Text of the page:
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|Title:||Individual versus household migration decision rules: Gender and marital status differences in intentions to migrate in South Africa|
|Authors:||GUBHAJU, BINA |
De Jong, G.F.
|Citation:||GUBHAJU, BINA, De Jong, G.F. (2009). Individual versus household migration decision rules: Gender and marital status differences in intentions to migrate in South Africa. International Migration 47 (1) : 31-61. ScholarBank@NUS Repository. https://doi.org/10.1111/j.1468-2435.2008.00496.x|
|Abstract:||This research tests the thesis that the neoclassical microeconomic and the new household economic theoretical assumptions on migration decision-making rules are segmented by gender, marital status, and time frame of intention to migrate. Comparative tests of both theories within the same study design are relatively rare. Utilizing data from the Causes of Migration in South Africa national migration survey, we analyse how individually held "own-future" versus alternative "household well-being" migration decision rules effect the intentions to migrate of male and female adults in South Africa. Results from the gender and marital status specific logistic regressions models show consistent support for the different gender-marital status decision rule thesis. Specifically, the "maximizing one's own future" neoclassical microeconomic theory proposition is more applicable for never married men and women, the "maximizing household income" proposition for married men with short-term migration intentions, and the "reduce household risk" proposition for longer time horizon migration intentions of married men and women. Results provide new evidence on the way household strategies and individual goals jointly affect intentions to move or stay. © Journal compilation © 2009 International Organization for Migration.|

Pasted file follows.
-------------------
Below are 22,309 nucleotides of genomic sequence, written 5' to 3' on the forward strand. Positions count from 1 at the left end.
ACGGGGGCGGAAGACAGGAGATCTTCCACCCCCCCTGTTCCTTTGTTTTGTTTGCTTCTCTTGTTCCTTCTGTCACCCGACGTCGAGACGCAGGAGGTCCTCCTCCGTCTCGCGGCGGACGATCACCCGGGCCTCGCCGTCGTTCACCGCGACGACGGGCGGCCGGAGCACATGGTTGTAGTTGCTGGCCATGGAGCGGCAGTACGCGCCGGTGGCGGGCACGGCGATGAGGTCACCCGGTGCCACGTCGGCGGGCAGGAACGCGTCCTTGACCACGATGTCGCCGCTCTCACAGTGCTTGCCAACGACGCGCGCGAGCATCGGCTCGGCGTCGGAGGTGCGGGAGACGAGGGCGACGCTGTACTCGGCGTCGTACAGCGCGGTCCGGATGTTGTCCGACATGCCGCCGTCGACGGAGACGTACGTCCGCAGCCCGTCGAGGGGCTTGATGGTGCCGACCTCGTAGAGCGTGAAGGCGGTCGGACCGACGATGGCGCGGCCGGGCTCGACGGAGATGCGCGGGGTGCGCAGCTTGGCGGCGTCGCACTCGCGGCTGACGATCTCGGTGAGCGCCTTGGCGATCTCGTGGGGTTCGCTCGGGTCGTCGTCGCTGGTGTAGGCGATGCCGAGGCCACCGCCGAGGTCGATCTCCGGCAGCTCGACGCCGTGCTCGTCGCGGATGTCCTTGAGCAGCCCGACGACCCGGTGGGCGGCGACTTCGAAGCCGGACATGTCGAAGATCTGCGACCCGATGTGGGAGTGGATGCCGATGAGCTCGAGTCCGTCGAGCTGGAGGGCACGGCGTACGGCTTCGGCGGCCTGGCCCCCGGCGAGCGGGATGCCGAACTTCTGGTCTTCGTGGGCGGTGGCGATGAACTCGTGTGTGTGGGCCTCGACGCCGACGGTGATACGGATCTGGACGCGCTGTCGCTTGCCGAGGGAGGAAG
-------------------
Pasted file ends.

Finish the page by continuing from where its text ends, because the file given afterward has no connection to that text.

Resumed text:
|Source Title:||International Migration|
|Appears in Collections:||Staff Publications|
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